Nigerian airport workers one-day strike; council workers continue land occupation in Zimbabwe; ballots for strikes by UK workers at Rolls Royce factory, Scottish university academic staff vote to strike

Workers Struggles: Europe, Middle East & Africa

The World Socialist Web Site invites workers and other readers to contribute to this regular feature.


Nigerian Federal airport workers in one-day warning strike

Workers at the Federal Airports Authority of Nigeria (FAAN) took part in a one-day warning strike October 16, despite government efforts to undermine it. The Minister of Aviation, Hadi Sirika, was prevented from addressing workers to head off the strike when the gates to FAAN headquarters were locked.

Workers are demanding the restoration of full pay. The Nigerian government owes China around $1 billion for building four international airports in Lagos, Abuja, Port Harcourt and Kano. This is paid for by FAAN through cuts in workers’ wages.

The strike takes place under conditions of mass unemployment, poverty and inequality in Africa’s most populous country—which has fueled mass protests against state violence.

Council workers in Zimbabwe occupy land to protest inequality

Over 1,000 council workers in Chitungwiza, Zimbabwe staged a land-grab over the weekend of October 17-18 in neighbouring Manyame district in anger over their employers allowing large-scale land grabs by the rich, while denying workers land to build houses on. Workers pegged out areas in pastures and fields in protest.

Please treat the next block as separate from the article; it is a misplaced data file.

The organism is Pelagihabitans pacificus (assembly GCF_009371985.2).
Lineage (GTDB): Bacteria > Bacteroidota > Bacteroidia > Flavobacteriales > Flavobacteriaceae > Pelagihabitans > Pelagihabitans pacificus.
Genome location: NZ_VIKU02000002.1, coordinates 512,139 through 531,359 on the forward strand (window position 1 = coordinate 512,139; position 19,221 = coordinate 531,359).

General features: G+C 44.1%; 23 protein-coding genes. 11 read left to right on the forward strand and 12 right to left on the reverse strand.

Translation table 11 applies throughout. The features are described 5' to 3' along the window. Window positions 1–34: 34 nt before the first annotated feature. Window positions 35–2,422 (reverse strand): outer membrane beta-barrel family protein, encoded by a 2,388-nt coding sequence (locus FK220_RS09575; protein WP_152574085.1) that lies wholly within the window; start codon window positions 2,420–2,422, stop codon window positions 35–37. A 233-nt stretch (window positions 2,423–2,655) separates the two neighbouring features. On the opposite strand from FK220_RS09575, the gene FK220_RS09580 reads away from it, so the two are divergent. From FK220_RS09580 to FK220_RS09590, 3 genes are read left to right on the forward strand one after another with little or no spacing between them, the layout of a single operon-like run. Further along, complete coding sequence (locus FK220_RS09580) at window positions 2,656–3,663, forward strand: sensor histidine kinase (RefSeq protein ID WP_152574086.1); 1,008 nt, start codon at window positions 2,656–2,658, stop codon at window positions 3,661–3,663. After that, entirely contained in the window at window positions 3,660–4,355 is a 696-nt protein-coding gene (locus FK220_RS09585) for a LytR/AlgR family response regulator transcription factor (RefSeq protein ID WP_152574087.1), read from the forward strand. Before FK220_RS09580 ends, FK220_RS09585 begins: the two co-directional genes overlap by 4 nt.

They also demanded the dismissal of all the Chitungwiza municipality managers over growing inequality. Some workers worked for the council for more than 30 years but still did not own their own home.

Teachers in Zimbabwe continue strike despite intimidation

Teachers in Zimbabwe are continuing their stoppage for higher wages begun September 28. Ignoring the hardship teachers face, Education Minister Cain Mathema claimed schools can function with the 29 percent of staff not taking part in the strike.

The teachers’ wage is equivalent to US$20 a month, making it impossible to live.

Man killed after police use violence against South African workers in strike for living wage

On October 13, police in Johannesburg, South Africa used rubber bullets against workers on the first day of their national strike against dairy distribution firm, Clover Industries. While fleeing, one man was hit by a car and died immediately.